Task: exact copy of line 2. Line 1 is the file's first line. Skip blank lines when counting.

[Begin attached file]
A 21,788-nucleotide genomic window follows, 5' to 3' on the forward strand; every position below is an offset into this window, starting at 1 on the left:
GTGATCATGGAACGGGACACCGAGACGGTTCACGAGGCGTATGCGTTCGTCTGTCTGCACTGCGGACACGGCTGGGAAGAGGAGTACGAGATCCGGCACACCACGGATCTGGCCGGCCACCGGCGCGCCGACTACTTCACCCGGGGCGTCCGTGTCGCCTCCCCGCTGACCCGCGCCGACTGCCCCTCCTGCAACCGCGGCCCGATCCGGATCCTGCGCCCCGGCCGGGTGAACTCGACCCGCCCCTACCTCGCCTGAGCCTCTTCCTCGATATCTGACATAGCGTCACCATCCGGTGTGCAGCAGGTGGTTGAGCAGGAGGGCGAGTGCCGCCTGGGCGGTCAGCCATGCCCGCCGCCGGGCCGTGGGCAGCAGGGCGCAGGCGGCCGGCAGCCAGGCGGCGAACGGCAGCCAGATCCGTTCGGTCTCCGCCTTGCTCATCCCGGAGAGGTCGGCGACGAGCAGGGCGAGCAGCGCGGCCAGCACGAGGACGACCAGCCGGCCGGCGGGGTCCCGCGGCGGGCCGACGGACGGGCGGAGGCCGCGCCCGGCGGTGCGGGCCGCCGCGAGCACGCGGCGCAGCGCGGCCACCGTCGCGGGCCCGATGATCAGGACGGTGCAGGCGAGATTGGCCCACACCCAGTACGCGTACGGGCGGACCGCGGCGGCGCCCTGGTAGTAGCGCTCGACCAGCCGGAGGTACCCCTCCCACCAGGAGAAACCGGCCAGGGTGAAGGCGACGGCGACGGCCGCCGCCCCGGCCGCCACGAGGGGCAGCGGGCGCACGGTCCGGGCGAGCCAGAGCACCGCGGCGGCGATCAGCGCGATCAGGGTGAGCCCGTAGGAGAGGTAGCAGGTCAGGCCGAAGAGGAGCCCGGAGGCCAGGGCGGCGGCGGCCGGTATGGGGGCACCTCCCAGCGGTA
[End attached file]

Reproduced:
GTGATCATGGAACGGGACACCGAGACGGTTCACGAGGCGTATGCGTTCGTCTGTCTGCACTGCGGACACGGCTGGGAAGAGGAGTACGAGATCCGGCACACCACGGATCTGGCCGGCCACCGGCGCGCCGACTACTTCACCCGGGGCGTCCGTGTCGCCTCCCCGCTGACCCGCGCCGACTGCCCCTCCTGCAACCGCGGCCCGATCCGGATCCTGCGCCCCGGCCGGGTGAACTCGACCCGCCCCTACCTCGCCTGAGCCTCTTCCTCGATATCTGACATAGCGTCACCATCCGGTGTGCAGCAGGTGGTTGAGCAGGAGGGCGAGTGCCGCCTGGGCGGTCAGCCATGCCCGCCGCCGGGCCGTGGGCAGCAGGGCGCAGGCGGCCGGCAGCCAGGCGGCGAACGGCAGCCAGATCCGTTCGGTCTCCGCCTTGCTCATCCCGGAGAGGTCGGCGACGAGCAGGGCGAGCAGCGCGGCCAGCACGAGGACGACCAGCCGGCCGGCGGGGTCCCGCGGCGGGCCGACGGACGGGCGGAGGCCGCGCCCGGCGGTGCGGGCCGCCGCGAGCACGCGGCGCAGCGCGGCCACCGTCGCGGGCCCGATGATCAGGACGGTGCAGGCGAGATTGGCCCACACCCAGTACGCGTACGGGCGGACCGCGGCGGCGCCCTGGTAGTAGCGCTCGACCAGCCGGAGGTACCCCTCCCACCAGGAGAAACCGGCCAGGGTGAAGGCGACGGCGACGGCCGCCGCCCCGGCCGCCACGAGGGGCAGCGGGCGCACGGTCCGGGCGAGCCAGAGCACCGCGGCGGCGATCAGCGCGATCAGGGTGAGCCCGTAGGAGAGGTAGCAGGTCAGGCCGAAGAGGAGCCCGGAGGCCAGGGCGGCGGCGGCCGGTATGGGGGCACCTCCCAGCGGTA